Step 5- Final Touches
Test fire your stove and note that you may need to lower a pot to within an inch over the lit stove to get it to light all of the jets. As needed, sand and apply a bead of epoxy over any leaks and/or run a needle or drill bit (by hand) through any jets that didn't fire up like the ones next to it.
If you built a pressure jet stove, you will need a primer pan
Optional Performance Touches for open jet stoves
You may squeeze in some J-B weld or High Temperature RTV in the gap between the top of your inner cylinder and stove (open jet stove) to seal any leaks. You may use a toothpick, a Q-tip or your finger.
You may paint the walls of the center fuel port black to possibly help it absorb heat during warm-up (unlikely a noticeable amount). Counter intuitively, the regular 1200°F barbeque paints that can be cleaned up with alcohol seem to work fine. Just avoid soaking your stove in alcohol for extended periods followed by rubbing it with steel wool. This also makes score lines (with knife, nail, needle, etc.) for measuring lines easier to see and if you are fancy, you can just paint on the measuring lines (spray some paint in its cap and use brush, tape off section and spray or use high temperature paint markers).
If you like, you may try some toxic aluminum bluing from a gun store on the inside of your fuel chamber. This isn't recommend for the outside of your stove as it may feel quite nasty (depending on what type you use).
Optional Aesthetic Touches
Stove wrapped in flue tape
3M High Temperature Flue Tape (regular foil tape is only rated at 200° to 300°F and will melt a bit and emit a toxic odor when using the stove) may be trimmed and used to cover the sides of your stove. This may also help to evenly distribute heat in the stove.
Stove wrapped in Blue Tommy Tape
Hi temp silicone tape such as Tommy Tape may be used for a colorful touch.
Stove painted with Blue 1200°F ceramic paint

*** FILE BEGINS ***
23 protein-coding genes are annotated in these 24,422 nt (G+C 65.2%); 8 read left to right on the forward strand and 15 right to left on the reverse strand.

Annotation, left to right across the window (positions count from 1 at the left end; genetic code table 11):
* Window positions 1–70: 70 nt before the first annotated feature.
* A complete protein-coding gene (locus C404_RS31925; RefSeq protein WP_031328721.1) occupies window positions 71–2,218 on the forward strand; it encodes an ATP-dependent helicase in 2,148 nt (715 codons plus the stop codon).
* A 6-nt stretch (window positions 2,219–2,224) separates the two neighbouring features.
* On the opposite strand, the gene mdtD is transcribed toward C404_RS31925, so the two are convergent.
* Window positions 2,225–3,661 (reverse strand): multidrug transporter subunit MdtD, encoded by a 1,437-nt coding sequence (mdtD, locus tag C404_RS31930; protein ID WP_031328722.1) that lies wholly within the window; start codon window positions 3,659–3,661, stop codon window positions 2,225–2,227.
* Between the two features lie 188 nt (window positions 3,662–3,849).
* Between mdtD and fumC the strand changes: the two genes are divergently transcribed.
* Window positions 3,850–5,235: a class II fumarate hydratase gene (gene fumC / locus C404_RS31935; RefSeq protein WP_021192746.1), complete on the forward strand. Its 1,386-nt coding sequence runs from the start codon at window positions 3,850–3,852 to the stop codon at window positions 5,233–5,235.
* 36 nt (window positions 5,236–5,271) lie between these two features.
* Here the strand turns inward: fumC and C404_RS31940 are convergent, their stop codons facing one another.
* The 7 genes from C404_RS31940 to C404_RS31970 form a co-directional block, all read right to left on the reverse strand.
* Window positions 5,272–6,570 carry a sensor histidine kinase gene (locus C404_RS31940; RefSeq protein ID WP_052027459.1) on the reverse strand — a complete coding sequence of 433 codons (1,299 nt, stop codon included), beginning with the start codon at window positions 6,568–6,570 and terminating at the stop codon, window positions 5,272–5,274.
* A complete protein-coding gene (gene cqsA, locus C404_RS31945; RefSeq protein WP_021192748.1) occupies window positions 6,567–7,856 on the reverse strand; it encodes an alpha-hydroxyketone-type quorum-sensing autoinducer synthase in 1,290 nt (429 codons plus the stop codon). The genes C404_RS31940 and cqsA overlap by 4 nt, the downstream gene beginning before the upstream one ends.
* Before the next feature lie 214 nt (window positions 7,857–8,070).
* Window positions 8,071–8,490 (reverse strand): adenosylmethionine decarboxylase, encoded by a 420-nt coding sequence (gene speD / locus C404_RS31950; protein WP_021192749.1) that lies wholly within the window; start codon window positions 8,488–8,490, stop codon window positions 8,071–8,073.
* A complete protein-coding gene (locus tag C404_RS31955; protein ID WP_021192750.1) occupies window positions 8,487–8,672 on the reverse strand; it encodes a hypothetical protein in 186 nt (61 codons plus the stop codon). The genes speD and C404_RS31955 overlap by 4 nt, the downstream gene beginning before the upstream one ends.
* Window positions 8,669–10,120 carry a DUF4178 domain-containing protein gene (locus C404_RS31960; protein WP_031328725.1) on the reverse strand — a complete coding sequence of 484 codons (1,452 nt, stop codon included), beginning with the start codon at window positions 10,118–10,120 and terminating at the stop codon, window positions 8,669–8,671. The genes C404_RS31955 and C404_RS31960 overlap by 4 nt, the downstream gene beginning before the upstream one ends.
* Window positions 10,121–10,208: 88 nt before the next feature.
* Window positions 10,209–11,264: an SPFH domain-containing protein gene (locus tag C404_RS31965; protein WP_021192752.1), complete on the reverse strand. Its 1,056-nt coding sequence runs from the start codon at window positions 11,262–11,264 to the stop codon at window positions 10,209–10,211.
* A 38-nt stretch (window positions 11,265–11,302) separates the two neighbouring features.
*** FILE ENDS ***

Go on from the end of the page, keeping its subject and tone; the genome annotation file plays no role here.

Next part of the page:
Hi temperature paints found in hardware and auto supply stores as well as high temperature markers are other options. If you used RTV and wiped it all over your stove (even if you can't see any), you will have problems painting unless you clean it off first (steel wool, sandpaper, SOS pad, etc). Using a different color high temperature paint as a base layer and/or preheating your stove in the oven before each light coat might help your paint stick and not run. It is important to understand that not all paints are created equal. Paint varies in heat resistance, durability and resistance to flames and you'll have to experiment to get the right setup for you. For example - Rustoleum high temperature black paint is good at resisting flames on a sideburner stove, while some other paints blister, but Rustoleum isn't as tough as some of the ceramic paints at resisting scratches.
If you are getting really fancy, you may cover the seam between the two can bottoms with J-B weld, let harden, and sand smooth. This is give your painted stove a really nice look.
Stove polished with SOS pad
Metal polish, steel wool, SOS pads, buffing wheels or sandpaper can give you different metal looks from brushed to extremely polished. If you want to strip the coloring off the outside of your stove, it is much easier to do so before opening your drink cans (as you are able to firmly scrub it without crushing it). Just remember what was in the now unidentifiable can before you offer Aunt Mary a cool drink.
Polishing the bottom part of a stove to a mirror image will create a concave mirror that may be used for fire starting. See Fire from a Can of Coke and a Chocolate Bar.
If you built a pressurized stove or want better cold weather performance -
Proceed to Build a Primer Pan
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